The Colorado-based Formworks Building Inc. has been specializing in earth sheltered building technology since 1979. The main idea behind their buildings is the creation of sustainable, affordable housing. Formworks structures have an estimated usable life span of over one hundred years without any major maintenance. These houses are built into the earth surrounding the building site, which has the added bonus of protecting the home from raging storms, tornadoes, hurricanes, fires, mudslides and so on.
The students of New Caney Independent School District (ISD), TX have partnered up with the Piney Woods United States Green Building Council (USGBC) Branch of Montgomery County in an effort to build a green home from recycled shipping containers. This home will serve as a demonstration house and is will be the first of its kind in the country. Once they finish it, the home will be open to the public in order to demonstrate the latest technologies in the areas of energy efficiency, recycling, water management, and use of readily available green products.
The Rural Studio members, founded in 1993 by Sam Mockbee, have been perfecting the design of the so-called 20K House for the last twenty years. The project was started by Mockbee who created a program where Auburn University’s architecture students could use reclaimed wood or natural other materials to design houses for low-income residents of Hale County, AL. For the past ten years, the students have been building these homes for the poor living in the Black Belt area of Alabama. But now the 20K house is being put on the general market.
This innovative shipping container home measures 500 square feet including the deck space, and is located in Lake Geneva, Wisconsin. It comes complete with a small dipping pool and would make a great beach home or lake cabin. While this small home can be hooked up to utilities, it is designed to also function completely off the grid.
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The Nomad Micro home is the brainchild of Vancouver architect Ian Kent, who is currently raising funds to begin producing the home through an Indie Go Go campaign. The Nomad Micro Home can be described as a sustainable tiny house kit. It is so small and lightweight that the buyer can ship it anywhere in the world, and once it arrives, anyone with some basic carpentry skills can assemble it on their own.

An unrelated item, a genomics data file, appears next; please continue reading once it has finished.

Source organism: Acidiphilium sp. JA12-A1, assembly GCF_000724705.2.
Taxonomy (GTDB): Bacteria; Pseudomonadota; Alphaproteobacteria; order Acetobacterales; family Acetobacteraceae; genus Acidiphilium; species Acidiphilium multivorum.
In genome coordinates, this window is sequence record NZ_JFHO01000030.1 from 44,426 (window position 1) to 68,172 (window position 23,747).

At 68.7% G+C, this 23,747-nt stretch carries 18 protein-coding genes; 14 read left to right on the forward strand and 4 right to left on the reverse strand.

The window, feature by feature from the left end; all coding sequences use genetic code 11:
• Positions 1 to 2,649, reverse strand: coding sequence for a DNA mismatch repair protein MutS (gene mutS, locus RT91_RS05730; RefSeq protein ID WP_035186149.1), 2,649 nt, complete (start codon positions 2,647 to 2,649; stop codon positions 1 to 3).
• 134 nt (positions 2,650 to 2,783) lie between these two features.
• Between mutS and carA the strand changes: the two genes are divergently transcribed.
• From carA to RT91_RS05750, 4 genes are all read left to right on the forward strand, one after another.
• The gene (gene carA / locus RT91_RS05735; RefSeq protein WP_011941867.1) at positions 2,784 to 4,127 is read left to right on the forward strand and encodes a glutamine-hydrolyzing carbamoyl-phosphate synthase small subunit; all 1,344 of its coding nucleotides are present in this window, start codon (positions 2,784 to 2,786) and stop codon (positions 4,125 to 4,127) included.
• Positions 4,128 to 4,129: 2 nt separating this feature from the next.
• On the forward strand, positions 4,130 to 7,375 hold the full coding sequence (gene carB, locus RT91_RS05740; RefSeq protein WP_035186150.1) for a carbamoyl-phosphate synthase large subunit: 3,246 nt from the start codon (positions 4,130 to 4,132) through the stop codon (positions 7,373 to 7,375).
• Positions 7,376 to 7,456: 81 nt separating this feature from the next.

The Nomad Micro Home measures a measly 10×10 feet and features a living room, kitchen, and an upstairs sleeping loft. However, due to the size constraints, several of these serve a double purpose. For example, the shelves in the kitchen are also the stairs to the loft area and the whole bathroom is also a shower. The Nomad is designed to house one or two people, though several house kits can be assembled together to make a larger home.
Julio Garcia, an artist, architect and designer famous for his mixed media prints built for himself a home and studio from shipping containers in Savannah, Georgia. In creating his home, he drew inspiration from his art in trying to create a house that joins disparate elements into a whole that is more than the sum of its parts. The industrial recycled shipping containers he used to build his home are juxtaposed against the lush natural environments of the Savannah wilds. To create his home, Garcia used two shipping containers made obsolete by the one-way flow of goods from China to the US through the Savannah port.